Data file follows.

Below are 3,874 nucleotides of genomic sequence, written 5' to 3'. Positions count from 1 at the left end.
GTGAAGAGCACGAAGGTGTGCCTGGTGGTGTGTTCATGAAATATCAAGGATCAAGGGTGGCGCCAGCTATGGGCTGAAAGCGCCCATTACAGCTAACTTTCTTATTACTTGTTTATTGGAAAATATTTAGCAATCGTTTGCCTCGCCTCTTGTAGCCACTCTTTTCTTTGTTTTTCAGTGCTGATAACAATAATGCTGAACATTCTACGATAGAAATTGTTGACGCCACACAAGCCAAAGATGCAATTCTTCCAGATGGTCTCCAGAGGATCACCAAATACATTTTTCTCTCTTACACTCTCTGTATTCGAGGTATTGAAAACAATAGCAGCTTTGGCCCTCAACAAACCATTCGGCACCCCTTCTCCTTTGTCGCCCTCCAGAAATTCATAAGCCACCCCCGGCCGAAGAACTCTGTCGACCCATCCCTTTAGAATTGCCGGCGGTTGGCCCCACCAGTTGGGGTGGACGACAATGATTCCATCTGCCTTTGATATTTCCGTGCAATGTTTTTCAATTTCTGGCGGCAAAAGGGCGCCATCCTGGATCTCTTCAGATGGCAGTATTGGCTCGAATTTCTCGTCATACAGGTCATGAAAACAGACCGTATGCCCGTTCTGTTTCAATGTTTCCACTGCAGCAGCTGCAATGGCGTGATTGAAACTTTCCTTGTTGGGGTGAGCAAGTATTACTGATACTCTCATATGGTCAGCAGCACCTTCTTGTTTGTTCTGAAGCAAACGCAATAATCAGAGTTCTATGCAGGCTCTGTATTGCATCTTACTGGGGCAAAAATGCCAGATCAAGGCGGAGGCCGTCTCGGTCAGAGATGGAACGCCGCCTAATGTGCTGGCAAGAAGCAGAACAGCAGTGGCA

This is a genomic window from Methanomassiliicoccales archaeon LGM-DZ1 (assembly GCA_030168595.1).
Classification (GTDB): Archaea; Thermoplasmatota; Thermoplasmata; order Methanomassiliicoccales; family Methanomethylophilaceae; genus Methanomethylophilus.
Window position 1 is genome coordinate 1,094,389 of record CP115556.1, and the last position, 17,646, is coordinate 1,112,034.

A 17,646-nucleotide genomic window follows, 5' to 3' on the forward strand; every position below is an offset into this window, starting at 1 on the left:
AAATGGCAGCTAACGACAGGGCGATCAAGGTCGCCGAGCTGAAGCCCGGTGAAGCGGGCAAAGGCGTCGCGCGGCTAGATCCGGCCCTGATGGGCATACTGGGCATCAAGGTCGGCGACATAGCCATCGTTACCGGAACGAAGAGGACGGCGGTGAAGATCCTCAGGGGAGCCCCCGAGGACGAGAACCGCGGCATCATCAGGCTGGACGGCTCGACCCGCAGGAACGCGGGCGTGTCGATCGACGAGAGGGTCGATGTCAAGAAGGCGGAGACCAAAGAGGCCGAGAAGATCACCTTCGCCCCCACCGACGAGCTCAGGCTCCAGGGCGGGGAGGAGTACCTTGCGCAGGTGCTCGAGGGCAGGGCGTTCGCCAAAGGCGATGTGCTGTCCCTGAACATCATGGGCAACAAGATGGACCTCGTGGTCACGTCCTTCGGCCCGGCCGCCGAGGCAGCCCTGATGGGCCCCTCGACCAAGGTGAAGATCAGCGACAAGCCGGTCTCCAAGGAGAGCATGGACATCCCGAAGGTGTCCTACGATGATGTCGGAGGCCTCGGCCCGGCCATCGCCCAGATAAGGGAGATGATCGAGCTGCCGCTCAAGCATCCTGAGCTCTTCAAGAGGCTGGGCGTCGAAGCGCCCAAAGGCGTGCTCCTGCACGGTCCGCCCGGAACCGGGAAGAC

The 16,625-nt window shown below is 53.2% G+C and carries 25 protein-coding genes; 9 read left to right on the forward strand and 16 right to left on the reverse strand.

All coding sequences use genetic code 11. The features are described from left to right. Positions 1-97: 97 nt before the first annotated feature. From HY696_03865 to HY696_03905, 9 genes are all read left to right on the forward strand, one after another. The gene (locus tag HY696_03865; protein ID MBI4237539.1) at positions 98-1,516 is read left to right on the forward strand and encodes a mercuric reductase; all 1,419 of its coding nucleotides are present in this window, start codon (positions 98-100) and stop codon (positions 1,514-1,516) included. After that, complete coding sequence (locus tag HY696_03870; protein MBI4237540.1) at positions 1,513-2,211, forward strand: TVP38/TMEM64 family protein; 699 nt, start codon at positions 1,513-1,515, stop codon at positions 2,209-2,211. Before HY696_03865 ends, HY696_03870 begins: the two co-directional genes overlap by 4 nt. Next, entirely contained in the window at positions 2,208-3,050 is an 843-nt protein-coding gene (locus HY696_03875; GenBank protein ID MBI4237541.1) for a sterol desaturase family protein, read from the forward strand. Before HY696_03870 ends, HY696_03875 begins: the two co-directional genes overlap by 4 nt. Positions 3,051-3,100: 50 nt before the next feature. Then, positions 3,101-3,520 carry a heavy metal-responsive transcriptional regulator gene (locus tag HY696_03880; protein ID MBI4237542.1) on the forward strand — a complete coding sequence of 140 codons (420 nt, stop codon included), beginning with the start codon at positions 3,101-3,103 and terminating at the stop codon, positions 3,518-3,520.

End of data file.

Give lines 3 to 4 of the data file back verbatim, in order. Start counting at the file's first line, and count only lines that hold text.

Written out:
This is a genomic window from Methanomassiliicoccales archaeon LGM-DZ1 (assembly GCA_030168595.1).
Classification (GTDB): Archaea; Thermoplasmatota; Thermoplasmata; order Methanomassiliicoccales; family Methanomethylophilaceae; genus Methanomethylophilus.